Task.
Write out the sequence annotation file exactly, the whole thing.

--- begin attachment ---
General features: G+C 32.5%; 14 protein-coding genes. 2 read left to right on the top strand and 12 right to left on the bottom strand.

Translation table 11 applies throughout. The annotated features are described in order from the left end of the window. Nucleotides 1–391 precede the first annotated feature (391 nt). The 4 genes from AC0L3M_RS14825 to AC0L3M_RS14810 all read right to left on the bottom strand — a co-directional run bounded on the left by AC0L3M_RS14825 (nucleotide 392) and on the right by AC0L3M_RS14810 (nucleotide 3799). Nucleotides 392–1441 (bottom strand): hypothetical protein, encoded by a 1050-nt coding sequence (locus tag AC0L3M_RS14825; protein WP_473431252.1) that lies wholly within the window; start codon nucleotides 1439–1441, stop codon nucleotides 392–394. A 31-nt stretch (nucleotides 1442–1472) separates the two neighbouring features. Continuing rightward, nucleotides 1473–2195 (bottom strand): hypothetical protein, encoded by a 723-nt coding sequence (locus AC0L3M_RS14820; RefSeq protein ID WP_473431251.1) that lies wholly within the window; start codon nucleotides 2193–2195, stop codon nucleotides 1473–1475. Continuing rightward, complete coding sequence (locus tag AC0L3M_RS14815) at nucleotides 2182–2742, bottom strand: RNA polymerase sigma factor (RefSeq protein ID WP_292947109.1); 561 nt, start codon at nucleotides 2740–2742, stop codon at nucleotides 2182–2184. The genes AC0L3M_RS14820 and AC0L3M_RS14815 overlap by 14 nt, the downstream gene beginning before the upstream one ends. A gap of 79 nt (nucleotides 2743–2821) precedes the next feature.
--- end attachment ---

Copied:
General features: G+C 32.5%; 14 protein-coding genes. 2 read left to right on the top strand and 12 right to left on the bottom strand.

Translation table 11 applies throughout. The annotated features are described in order from the left end of the window. Nucleotides 1–391 precede the first annotated feature (391 nt). The 4 genes from AC0L3M_RS14825 to AC0L3M_RS14810 all read right to left on the bottom strand — a co-directional run bounded on the left by AC0L3M_RS14825 (nucleotide 392) and on the right by AC0L3M_RS14810 (nucleotide 3799). Nucleotides 392–1441 (bottom strand): hypothetical protein, encoded by a 1050-nt coding sequence (locus tag AC0L3M_RS14825; protein WP_473431252.1) that lies wholly within the window; start codon nucleotides 1439–1441, stop codon nucleotides 392–394. A 31-nt stretch (nucleotides 1442–1472) separates the two neighbouring features. Continuing rightward, nucleotides 1473–2195 (bottom strand): hypothetical protein, encoded by a 723-nt coding sequence (locus AC0L3M_RS14820; RefSeq protein ID WP_473431251.1) that lies wholly within the window; start codon nucleotides 2193–2195, stop codon nucleotides 1473–1475. Continuing rightward, complete coding sequence (locus tag AC0L3M_RS14815) at nucleotides 2182–2742, bottom strand: RNA polymerase sigma factor (RefSeq protein ID WP_292947109.1); 561 nt, start codon at nucleotides 2740–2742, stop codon at nucleotides 2182–2184. The genes AC0L3M_RS14820 and AC0L3M_RS14815 overlap by 14 nt, the downstream gene beginning before the upstream one ends. A gap of 79 nt (nucleotides 2743–2821) precedes the next feature.